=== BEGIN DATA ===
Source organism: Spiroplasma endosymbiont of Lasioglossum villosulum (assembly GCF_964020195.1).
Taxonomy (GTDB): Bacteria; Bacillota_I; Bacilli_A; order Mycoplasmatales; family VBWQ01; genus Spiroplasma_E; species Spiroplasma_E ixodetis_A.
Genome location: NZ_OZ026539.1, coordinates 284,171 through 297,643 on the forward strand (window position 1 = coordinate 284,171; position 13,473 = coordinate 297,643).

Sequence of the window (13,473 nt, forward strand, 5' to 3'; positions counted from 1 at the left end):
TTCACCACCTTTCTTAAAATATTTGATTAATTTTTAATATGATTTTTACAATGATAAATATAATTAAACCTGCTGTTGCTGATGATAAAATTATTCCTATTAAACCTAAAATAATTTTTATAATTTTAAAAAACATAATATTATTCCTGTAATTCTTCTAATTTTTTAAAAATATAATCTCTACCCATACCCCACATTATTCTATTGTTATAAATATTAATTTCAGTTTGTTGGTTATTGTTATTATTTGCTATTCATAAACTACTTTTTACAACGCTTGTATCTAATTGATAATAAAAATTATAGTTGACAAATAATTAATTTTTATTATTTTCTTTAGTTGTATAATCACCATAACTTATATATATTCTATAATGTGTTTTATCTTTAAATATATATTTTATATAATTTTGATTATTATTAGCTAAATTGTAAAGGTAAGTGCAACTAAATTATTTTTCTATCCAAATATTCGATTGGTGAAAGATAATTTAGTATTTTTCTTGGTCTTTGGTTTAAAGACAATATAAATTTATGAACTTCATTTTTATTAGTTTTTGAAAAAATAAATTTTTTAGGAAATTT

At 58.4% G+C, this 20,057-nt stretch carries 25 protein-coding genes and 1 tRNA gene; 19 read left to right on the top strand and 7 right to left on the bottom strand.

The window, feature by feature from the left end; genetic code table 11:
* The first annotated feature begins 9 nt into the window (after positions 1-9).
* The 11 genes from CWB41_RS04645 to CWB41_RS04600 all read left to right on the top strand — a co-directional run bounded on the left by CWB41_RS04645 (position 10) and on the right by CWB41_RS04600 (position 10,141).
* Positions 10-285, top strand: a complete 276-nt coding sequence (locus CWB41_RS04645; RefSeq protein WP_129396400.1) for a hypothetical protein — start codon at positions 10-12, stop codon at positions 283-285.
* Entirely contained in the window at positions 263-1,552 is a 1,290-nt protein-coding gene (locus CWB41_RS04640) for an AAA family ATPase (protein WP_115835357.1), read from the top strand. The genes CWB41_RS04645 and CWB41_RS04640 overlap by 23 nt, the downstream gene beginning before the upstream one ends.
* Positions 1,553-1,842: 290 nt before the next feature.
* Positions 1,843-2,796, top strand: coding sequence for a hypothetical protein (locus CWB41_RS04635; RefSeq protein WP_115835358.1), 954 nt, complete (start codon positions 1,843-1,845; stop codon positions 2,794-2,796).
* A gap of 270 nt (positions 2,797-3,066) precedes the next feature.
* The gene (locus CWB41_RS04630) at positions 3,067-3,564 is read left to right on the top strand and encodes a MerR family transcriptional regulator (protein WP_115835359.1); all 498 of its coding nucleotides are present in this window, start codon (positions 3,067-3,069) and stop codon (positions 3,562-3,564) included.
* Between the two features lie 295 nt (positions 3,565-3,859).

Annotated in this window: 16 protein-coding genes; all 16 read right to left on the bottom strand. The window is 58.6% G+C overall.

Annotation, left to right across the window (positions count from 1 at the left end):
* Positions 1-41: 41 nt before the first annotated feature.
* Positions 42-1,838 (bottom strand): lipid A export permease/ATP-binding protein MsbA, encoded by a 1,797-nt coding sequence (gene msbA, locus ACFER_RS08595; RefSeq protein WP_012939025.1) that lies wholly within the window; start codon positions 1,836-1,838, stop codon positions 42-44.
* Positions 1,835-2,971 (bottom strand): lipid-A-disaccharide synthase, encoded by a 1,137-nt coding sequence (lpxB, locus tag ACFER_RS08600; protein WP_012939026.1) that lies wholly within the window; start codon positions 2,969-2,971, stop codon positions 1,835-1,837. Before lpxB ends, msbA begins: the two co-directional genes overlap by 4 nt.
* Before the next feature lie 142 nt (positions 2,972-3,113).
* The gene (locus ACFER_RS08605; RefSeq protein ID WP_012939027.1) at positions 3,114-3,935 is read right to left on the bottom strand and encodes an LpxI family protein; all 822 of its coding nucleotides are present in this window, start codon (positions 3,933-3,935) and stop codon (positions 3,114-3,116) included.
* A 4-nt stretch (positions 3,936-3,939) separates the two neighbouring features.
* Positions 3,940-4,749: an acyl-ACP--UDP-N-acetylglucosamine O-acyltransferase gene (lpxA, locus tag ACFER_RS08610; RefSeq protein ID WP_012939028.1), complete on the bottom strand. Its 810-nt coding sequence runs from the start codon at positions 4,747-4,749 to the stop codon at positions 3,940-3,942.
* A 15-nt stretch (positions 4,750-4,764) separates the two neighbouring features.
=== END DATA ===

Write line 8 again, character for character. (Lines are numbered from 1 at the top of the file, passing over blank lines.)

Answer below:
* The first annotated feature begins 9 nt into the window (after positions 1-9).